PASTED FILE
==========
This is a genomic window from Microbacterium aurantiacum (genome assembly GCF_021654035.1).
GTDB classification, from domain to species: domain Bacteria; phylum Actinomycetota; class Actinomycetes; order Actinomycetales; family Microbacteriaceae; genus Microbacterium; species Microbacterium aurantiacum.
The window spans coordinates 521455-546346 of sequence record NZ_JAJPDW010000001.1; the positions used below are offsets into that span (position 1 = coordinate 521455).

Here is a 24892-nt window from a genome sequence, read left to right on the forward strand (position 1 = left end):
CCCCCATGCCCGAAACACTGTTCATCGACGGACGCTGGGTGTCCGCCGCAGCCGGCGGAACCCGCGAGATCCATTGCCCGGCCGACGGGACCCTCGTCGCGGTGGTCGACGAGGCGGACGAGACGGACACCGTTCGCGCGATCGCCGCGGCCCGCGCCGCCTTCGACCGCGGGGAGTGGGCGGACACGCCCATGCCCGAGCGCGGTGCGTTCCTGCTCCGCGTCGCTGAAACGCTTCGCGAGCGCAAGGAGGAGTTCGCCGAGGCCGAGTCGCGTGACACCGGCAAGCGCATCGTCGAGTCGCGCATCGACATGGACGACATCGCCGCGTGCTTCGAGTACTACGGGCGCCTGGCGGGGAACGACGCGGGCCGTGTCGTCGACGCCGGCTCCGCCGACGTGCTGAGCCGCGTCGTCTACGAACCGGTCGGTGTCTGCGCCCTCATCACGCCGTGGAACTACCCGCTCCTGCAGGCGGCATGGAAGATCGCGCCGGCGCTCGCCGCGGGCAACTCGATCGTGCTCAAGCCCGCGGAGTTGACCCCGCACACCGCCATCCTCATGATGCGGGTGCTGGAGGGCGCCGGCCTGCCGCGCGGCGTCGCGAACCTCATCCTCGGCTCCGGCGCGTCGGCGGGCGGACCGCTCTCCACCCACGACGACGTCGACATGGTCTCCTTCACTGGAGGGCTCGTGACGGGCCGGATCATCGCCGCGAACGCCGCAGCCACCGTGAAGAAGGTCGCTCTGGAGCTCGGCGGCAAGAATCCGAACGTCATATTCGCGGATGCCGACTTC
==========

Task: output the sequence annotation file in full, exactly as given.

This is a genomic window from Microbacterium aurantiacum (genome assembly GCF_021654035.1).
GTDB classification, from domain to species: domain Bacteria; phylum Actinomycetota; class Actinomycetes; order Actinomycetales; family Microbacteriaceae; genus Microbacterium; species Microbacterium aurantiacum.
The window spans coordinates 521455-546346 of sequence record NZ_JAJPDW010000001.1; the positions used below are offsets into that span (position 1 = coordinate 521455).

Here is a 24892-nt window from a genome sequence, read left to right on the forward strand (position 1 = left end):
CCCCCATGCCCGAAACACTGTTCATCGACGGACGCTGGGTGTCCGCCGCAGCCGGCGGAACCCGCGAGATCCATTGCCCGGCCGACGGGACCCTCGTCGCGGTGGTCGACGAGGCGGACGAGACGGACACCGTTCGCGCGATCGCCGCGGCCCGCGCCGCCTTCGACCGCGGGGAGTGGGCGGACACGCCCATGCCCGAGCGCGGTGCGTTCCTGCTCCGCGTCGCTGAAACGCTTCGCGAGCGCAAGGAGGAGTTCGCCGAGGCCGAGTCGCGTGACACCGGCAAGCGCATCGTCGAGTCGCGCATCGACATGGACGACATCGCCGCGTGCTTCGAGTACTACGGGCGCCTGGCGGGGAACGACGCGGGCCGTGTCGTCGACGCCGGCTCCGCCGACGTGCTGAGCCGCGTCGTCTACGAACCGGTCGGTGTCTGCGCCCTCATCACGCCGTGGAACTACCCGCTCCTGCAGGCGGCATGGAAGATCGCGCCGGCGCTCGCCGCGGGCAACTCGATCGTGCTCAAGCCCGCGGAGTTGACCCCGCACACCGCCATCCTCATGATGCGGGTGCTGGAGGGCGCCGGCCTGCCGCGCGGCGTCGCGAACCTCATCCTCGGCTCCGGCGCGTCGGCGGGCGGACCGCTCTCCACCCACGACGACGTCGACATGGTCTCCTTCACTGGAGGGCTCGTGACGGGCCGGATCATCGCCGCGAACGCCGCAGCCACCGTGAAGAAGGTCGCTCTGGAGCTCGGCGGCAAGAATCCGAACGTCATATTCGCGGATGCCGACTTC